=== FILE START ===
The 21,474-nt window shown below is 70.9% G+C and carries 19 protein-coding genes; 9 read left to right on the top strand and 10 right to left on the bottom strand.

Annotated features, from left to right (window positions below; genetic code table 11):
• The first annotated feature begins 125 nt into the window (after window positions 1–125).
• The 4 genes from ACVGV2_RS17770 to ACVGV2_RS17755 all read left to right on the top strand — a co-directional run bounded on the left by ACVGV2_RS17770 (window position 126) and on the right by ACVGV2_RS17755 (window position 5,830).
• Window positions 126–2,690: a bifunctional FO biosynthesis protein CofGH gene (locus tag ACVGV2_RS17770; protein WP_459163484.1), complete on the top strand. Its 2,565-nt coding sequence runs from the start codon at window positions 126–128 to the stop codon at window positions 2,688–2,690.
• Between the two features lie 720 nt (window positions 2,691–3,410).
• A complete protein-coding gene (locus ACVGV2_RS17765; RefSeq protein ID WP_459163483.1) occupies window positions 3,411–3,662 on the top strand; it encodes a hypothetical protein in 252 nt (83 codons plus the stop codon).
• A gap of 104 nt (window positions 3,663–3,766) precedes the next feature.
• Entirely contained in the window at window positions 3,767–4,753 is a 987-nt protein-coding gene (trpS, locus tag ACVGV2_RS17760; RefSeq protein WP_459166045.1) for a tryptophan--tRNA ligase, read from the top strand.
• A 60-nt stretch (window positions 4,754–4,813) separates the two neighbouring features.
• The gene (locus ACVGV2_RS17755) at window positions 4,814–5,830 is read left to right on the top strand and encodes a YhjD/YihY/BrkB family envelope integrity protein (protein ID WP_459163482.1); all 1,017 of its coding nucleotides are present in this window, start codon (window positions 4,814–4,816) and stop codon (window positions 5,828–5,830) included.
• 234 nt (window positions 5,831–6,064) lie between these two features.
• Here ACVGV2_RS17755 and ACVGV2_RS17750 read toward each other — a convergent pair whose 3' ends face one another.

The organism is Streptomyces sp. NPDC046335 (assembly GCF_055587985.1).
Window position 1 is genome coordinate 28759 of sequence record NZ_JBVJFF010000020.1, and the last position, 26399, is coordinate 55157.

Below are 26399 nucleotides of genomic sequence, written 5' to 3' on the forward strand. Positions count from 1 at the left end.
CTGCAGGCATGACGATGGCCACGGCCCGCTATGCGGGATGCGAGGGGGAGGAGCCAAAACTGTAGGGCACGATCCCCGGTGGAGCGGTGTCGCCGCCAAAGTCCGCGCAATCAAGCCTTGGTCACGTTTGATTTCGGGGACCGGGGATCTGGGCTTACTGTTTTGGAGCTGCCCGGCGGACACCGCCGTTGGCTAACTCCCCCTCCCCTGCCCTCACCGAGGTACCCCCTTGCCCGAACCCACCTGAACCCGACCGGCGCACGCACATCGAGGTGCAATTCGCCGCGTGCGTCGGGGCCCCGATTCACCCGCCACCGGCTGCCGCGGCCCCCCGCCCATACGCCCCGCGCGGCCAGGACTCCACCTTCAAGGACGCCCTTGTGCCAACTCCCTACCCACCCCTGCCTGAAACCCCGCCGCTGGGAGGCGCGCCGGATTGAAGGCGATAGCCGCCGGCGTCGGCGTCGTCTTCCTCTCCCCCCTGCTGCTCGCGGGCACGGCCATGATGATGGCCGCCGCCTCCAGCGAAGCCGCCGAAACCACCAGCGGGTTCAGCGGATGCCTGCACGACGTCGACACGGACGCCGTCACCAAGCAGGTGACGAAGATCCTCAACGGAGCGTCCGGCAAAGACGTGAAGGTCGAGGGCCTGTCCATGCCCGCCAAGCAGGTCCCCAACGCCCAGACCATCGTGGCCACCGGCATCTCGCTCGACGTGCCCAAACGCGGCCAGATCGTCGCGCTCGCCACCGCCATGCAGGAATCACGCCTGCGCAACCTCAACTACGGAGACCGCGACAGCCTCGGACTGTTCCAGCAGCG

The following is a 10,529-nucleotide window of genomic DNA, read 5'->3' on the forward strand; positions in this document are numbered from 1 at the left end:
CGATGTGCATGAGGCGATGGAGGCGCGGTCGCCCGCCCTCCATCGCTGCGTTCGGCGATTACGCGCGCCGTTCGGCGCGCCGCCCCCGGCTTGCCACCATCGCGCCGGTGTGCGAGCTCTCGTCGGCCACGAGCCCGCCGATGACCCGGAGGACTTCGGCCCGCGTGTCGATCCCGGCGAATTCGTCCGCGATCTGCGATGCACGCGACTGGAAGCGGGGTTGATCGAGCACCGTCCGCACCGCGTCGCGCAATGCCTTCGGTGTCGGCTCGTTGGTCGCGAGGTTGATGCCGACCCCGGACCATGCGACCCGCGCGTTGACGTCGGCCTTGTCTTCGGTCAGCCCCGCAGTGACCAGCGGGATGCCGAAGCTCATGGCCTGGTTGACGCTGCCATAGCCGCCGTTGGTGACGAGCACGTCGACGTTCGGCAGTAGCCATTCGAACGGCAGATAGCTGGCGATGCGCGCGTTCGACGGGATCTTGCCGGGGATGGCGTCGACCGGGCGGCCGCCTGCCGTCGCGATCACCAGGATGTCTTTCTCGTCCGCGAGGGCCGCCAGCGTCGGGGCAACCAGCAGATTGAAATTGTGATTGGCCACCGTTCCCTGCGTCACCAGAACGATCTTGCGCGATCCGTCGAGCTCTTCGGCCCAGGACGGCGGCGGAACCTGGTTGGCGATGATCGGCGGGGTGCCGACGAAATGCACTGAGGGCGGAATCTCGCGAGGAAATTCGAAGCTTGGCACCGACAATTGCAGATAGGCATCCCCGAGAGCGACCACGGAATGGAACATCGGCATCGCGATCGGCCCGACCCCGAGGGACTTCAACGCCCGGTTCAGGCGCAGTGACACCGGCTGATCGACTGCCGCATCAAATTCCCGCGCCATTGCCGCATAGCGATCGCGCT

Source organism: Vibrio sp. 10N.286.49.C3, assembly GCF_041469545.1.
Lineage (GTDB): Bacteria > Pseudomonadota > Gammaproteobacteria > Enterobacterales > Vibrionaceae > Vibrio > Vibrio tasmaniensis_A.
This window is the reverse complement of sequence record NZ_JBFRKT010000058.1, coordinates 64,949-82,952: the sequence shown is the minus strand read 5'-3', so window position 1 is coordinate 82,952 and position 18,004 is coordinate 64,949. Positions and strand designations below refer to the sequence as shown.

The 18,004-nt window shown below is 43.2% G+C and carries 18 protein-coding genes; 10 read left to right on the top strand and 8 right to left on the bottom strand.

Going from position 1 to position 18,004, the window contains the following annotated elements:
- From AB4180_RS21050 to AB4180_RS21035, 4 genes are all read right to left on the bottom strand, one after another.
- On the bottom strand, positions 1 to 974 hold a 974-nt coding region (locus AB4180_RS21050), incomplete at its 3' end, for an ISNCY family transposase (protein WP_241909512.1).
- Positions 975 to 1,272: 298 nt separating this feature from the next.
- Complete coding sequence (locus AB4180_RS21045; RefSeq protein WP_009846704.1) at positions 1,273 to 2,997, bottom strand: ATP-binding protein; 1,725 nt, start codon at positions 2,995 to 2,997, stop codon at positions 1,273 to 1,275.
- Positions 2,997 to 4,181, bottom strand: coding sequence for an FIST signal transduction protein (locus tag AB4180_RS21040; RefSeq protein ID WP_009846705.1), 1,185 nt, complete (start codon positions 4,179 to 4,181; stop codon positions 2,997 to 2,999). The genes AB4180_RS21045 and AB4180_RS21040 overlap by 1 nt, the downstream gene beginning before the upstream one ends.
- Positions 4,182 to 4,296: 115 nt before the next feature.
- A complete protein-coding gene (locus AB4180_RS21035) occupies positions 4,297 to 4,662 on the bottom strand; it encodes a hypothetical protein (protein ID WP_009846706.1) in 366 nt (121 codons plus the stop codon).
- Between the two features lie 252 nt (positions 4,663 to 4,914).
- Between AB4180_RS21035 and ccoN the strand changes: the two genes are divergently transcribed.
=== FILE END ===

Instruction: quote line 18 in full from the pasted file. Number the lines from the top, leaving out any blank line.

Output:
The following is a 10,529-nucleotide window of genomic DNA, read 5'->3' on the forward strand; positions in this document are numbered from 1 at the left end: